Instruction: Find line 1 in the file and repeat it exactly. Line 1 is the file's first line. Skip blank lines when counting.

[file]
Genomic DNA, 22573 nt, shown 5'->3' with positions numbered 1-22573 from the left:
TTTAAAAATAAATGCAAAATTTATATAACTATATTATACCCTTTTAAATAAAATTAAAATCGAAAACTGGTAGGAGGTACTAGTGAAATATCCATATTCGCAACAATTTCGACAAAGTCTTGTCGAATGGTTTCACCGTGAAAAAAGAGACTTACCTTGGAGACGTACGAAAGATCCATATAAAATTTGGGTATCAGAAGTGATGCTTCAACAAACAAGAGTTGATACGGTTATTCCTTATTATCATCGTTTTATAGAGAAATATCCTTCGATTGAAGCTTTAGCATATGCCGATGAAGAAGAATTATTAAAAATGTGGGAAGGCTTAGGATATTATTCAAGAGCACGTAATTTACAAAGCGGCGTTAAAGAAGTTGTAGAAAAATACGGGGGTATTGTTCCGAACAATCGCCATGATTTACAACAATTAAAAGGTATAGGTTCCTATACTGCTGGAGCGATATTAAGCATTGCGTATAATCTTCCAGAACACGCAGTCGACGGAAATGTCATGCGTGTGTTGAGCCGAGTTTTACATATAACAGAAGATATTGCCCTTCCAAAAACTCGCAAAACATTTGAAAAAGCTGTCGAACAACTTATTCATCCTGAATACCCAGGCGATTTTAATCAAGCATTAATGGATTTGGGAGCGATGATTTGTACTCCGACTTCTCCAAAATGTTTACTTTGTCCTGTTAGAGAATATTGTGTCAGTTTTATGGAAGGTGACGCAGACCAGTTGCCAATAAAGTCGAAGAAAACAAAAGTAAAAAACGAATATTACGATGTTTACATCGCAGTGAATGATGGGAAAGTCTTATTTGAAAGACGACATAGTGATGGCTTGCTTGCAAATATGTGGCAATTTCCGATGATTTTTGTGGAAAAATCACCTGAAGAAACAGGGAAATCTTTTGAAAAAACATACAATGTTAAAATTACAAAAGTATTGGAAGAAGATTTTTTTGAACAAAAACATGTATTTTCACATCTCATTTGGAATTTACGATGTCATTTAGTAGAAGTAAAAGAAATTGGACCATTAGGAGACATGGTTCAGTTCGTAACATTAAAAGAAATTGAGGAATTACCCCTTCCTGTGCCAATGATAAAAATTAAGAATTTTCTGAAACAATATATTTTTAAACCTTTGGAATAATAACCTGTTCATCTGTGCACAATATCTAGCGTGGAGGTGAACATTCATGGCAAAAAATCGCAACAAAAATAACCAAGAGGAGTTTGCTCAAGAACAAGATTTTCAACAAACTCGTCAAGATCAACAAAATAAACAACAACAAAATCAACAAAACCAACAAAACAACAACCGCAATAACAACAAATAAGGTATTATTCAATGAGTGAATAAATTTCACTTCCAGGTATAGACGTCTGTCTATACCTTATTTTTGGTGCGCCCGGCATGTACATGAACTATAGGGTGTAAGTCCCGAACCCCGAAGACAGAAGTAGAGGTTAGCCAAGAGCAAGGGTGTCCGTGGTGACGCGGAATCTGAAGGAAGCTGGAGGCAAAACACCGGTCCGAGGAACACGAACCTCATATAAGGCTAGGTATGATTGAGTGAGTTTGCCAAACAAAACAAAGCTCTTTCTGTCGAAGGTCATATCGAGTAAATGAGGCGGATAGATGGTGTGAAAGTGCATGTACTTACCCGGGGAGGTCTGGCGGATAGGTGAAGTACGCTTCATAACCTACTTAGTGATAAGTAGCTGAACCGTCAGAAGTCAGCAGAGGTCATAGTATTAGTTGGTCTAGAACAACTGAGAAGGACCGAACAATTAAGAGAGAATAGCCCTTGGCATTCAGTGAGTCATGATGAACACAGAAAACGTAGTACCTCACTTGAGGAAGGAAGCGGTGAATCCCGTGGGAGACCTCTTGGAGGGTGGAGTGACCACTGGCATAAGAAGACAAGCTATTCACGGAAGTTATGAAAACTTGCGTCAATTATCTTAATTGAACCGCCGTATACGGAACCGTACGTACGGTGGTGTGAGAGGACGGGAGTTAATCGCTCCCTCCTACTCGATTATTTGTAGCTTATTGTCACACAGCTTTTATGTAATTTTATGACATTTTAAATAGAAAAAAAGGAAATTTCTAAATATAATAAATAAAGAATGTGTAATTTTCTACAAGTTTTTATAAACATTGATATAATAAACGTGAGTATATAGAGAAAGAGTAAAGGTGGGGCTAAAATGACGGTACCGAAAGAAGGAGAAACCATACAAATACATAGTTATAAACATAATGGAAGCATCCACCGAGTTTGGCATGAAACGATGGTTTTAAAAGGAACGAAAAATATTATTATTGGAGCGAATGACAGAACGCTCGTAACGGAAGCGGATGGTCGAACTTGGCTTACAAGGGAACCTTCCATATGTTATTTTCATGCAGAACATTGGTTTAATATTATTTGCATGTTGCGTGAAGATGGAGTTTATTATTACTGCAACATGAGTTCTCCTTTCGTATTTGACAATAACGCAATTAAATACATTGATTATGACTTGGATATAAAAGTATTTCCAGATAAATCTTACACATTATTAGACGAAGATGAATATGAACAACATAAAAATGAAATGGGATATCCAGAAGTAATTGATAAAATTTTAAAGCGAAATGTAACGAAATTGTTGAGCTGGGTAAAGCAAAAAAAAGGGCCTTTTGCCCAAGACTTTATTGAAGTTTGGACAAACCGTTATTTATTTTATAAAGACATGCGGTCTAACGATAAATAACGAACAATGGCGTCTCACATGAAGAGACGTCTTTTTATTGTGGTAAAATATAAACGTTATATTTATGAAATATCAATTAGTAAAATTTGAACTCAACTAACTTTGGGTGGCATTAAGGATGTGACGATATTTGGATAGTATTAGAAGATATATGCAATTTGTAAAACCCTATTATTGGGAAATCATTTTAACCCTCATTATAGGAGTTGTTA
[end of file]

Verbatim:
Genomic DNA, 22573 nt, shown 5'->3' with positions numbered 1-22573 from the left: